The Top 10 of 2004
In what is becoming a year-end tradition, members
of the Wisconsin Historical Society staff take a
retrospective look at history-making stories that
have unfolded over the past 12 months and identify
the top 10 with a Wisconsin connection. This year's
stories run the gamut from political, medical and
war news to history-making sports stories. And for
a slightly more comprehensive look at the year in
review, we've added three additional top 10 lists — history
books, history Web sites and artifacts acquired for
the state history collection. You might also be interested in our 2004 Year In Review.
Top 10 Wisconsin History Events and Stories
Pvt./Medic Michelle Witmer
- Michelle Witmer Killed in Baghdad
Michelle Witmer of New Berlin, the National Guard's
first female soldier to be killed in combat,
was a member of the Wisconsin National Guard.
Witmer, who was helping train Iraqi police, was
killed in an ambush on April 9. She was serving
in Iraq along with her two sisters, Rachel and
her twin Charity. Witmer was the first member
of the Wisconsin National Guard to be killed
in combat since World War II. To date, 32 Wisconsin
soldiers have died in the war in Iraq.
- Voters in Swing State Wisconsin Hit the
Wisconsin citizens were courted repeatedly by major
party candidates in the 2004 presidential election,
resulting in one of the highest voter turnouts
in Wisconsin history. An estimated 2,992,390
voters cast ballots, far exceeding the 2.62 million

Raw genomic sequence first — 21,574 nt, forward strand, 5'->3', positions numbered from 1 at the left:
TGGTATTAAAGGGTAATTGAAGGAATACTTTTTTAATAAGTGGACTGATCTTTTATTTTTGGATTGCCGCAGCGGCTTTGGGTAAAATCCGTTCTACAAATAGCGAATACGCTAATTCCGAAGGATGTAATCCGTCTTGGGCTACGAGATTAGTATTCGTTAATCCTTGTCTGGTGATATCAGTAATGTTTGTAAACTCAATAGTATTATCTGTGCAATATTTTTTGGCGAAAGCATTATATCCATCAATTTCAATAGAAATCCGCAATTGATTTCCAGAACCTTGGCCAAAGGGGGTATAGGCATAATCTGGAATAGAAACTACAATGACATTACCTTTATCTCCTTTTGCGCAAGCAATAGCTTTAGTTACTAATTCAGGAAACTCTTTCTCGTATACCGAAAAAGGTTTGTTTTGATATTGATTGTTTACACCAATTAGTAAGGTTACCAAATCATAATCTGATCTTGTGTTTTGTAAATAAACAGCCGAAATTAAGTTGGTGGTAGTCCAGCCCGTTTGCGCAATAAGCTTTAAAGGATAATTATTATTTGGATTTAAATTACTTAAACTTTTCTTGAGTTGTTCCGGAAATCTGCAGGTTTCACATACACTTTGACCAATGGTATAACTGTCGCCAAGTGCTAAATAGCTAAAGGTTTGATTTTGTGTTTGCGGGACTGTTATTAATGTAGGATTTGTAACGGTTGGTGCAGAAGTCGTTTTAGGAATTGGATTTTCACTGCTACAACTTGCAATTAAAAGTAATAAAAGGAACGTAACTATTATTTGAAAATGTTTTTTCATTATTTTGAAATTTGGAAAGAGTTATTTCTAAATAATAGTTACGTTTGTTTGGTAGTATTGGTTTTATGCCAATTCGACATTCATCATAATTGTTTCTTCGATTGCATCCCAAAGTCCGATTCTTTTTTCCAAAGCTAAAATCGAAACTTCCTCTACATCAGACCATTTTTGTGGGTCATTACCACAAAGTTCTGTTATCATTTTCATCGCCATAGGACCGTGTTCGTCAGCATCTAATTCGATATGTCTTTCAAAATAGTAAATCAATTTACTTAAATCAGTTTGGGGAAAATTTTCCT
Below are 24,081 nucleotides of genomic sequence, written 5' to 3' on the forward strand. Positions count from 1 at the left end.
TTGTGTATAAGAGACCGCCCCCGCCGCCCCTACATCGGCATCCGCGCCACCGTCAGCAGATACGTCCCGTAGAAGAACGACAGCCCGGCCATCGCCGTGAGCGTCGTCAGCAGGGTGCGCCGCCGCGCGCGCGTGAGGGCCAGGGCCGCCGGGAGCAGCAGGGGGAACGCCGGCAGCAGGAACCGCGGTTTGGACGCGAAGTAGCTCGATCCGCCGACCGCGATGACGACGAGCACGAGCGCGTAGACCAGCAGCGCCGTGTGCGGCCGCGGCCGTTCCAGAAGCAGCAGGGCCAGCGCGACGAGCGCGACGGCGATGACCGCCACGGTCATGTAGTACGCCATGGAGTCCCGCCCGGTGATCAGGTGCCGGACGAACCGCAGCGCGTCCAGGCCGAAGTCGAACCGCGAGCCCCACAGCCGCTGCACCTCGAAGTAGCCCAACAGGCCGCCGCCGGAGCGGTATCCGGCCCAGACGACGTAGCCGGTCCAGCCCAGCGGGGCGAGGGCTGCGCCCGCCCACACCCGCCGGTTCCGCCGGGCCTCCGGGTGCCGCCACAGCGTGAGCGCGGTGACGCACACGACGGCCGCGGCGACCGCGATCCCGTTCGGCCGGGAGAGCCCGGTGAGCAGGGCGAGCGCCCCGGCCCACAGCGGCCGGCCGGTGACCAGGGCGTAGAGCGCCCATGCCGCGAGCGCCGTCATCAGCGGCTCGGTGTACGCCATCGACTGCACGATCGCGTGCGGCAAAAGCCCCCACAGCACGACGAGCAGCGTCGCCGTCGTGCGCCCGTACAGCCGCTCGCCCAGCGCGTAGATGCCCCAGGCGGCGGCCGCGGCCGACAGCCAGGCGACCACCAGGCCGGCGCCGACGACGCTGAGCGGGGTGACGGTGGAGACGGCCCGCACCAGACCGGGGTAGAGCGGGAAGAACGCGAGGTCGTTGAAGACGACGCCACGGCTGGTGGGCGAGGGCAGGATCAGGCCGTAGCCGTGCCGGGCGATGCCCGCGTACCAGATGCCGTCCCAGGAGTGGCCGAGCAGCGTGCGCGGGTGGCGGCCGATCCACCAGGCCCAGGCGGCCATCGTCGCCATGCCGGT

who voted in the 2000 presidential election.
State voter turnout was 73 percent. The national
average was 59 percent, making 2004 a banner
year for participatory democracy.
- Brett Favre: Iron Man
Green Bay Packers quarterback and future Hall of
Famer Brett Favre made Wisconsin and NFL sports
history by starting his 200th consecutive game
on Monday, November 30, 2004. Favre led a spirited
team to victory over the St. Louis Rams, 45-17.
- Maybe it Was the Bike
Lance Armstrong and the U. S. Postal Service cycling
team won a world-record sixth consecutive Tour
de France on July 25. Armstrong raced on different
versions of the Trek Madone SL, and used ultralight
aerodynamic time-trial bikes for the Tour's four
time trials. The Madone bikes, designed and manufactured
by Trek in Waterloo, Wisconsin, are one of the
only commercially produced frames ridden in the
Tour. The Postals won all six Tour de France
races riding Trek bicycles.
- First Major PGA Championship in Wisconsin in 71 Years
The 86th Professional Golfers' Association championship,
played at Whistling Straits in Haven, Wisconsin,
pumped a staggering $76 million into Wisconsin's
economy, nearly doubling the economic impact
of the 2003 PGA tourney in Rochester, New York.
Vijay Singh won the championship by making a
birdie on the first of three playoff holes. The
par-72 course hugs two miles of Lake Michigan
shoreline and was stretched to 7,526 yards for
the final round, the longest layout in major
- $205 Million Overture Center for the Arts Opens
The Cesar Pelli-designed Overture Center for the
Arts opened in Madison on September 18. Covering
a city block, the center houses seven performance
spaces including the 2,251-seat Overture Hall
and five visual arts spaces. The center encompasses
existing Madison landmarks in a new modern building
topped with a glass dome. The construction cost
of $205 million was a gift from W. Jerome Frautschi
- Brewers Sold to California Investor
Milwaukee's Selig baseball family sold
the Brewers baseball club to Los Angeles
investor Mark Attanasio for a reported $180 million,
though sources close to the Brewers believe the
sale price was closer to $200 million. The transaction
means ownership of the state's major league baseball
team passed outside of Wisconsin for the first
time since the baseball franchise was brought